Within the first few pages of 'The Tanners', there is a wonderfully clever description of the oldest, and most worry-laden, of the Tanner siblings, Klaus: 'He was one of those people who feel so compelled to fulfill duties that they go plunging into great collapsing edifices constructed entirely of disagreeable duties simply out of the fear that some secret, inconspicuous duty might somehow elude them'. These lines come book-ended around the reader's introduction to the main character, the youngest of the Tanners, Simon - first with his bizarre, brazen appeal for employment and then his equally impertinent criticism of his employer as he walks off the job a month later. Taken together, it would seem that, initially at least, Walser's style is trending in a certain direction, one that is reminiscent of more contemporary novels - absurdist situations coupled with dry humor and nimble observations - and curiously self-aware for a product of 1907.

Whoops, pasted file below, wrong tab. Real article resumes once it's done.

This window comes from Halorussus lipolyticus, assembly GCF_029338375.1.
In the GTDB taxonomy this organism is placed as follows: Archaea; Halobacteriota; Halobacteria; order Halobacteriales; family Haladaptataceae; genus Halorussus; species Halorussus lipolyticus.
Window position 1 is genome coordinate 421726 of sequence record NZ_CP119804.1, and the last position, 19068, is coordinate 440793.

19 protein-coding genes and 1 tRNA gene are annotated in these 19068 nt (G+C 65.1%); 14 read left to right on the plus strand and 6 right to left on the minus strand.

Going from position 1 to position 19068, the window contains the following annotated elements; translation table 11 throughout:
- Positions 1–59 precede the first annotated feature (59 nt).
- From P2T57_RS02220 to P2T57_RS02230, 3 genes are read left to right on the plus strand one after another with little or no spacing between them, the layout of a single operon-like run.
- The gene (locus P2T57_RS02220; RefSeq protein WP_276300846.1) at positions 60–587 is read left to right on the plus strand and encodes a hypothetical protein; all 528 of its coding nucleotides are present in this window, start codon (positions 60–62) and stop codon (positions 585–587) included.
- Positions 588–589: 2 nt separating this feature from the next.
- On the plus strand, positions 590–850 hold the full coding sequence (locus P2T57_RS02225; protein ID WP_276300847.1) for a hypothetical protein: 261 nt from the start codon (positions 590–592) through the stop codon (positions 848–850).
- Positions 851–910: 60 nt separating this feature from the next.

But beginning with the following chapter and on through the rest of the book, Walser nearly abandons this style. Instead, he unhitches his narrative from conventional techniques and is content to pursue any diversionary notion or thought his characters might have - from spending pages dreamily considering the emotional resonance of a forest, or fantasizing about platonic love, or the advantages of country life, or even the sights, sounds and characters of a public eating house. In fact, there really is no 'getting on with it' for the entire book - substantially, these wandering notes, this accumulation of detail that defines Walser's characters more by outline than by direct examination *is* the entire point.
Read more ›
4 Comments Was this review helpful to you? Yes No Sending feedback...
Thank you for your feedback. If this review is inappropriate, please let us know.
Sorry, we failed to record your vote. Please try again

Set up an Amazon Giveaway

Amazon Giveaway allows you to run promotional giveaways in order to create buzz, reward your audience, and attract new followers and customers. Learn more
The Tanners
This item: The Tanners
Price: $12.37
Ships from and sold by Amazon.com

What Other Items Do Customers Buy After Viewing This Item?

Want to discover more products? Check out these pages to see more: classic literature, classics literature